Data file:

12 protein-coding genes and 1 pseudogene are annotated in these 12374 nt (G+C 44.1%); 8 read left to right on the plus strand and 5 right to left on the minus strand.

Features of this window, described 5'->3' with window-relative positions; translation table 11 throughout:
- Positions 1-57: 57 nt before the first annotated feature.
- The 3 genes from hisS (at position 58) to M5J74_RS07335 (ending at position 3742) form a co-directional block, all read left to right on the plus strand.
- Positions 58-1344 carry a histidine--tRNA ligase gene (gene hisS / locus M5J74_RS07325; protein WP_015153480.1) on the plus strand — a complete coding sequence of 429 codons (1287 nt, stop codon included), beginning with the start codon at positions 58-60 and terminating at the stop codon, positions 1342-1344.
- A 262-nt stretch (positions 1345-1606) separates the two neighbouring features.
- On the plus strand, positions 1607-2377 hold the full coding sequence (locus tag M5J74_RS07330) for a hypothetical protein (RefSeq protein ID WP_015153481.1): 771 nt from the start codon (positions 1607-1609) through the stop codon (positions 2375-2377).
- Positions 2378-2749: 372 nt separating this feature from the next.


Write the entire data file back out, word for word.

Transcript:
12 protein-coding genes and 1 pseudogene are annotated in these 12374 nt (G+C 44.1%); 8 read left to right on the plus strand and 5 right to left on the minus strand.

Features of this window, described 5'->3' with window-relative positions; translation table 11 throughout:
- Positions 1-57: 57 nt before the first annotated feature.
- The 3 genes from hisS (at position 58) to M5J74_RS07335 (ending at position 3742) form a co-directional block, all read left to right on the plus strand.
- Positions 58-1344 carry a histidine--tRNA ligase gene (gene hisS / locus M5J74_RS07325; protein WP_015153480.1) on the plus strand — a complete coding sequence of 429 codons (1287 nt, stop codon included), beginning with the start codon at positions 58-60 and terminating at the stop codon, positions 1342-1344.
- A 262-nt stretch (positions 1345-1606) separates the two neighbouring features.
- On the plus strand, positions 1607-2377 hold the full coding sequence (locus tag M5J74_RS07330) for a hypothetical protein (RefSeq protein ID WP_015153481.1): 771 nt from the start codon (positions 1607-1609) through the stop codon (positions 2375-2377).
- Positions 2378-2749: 372 nt separating this feature from the next.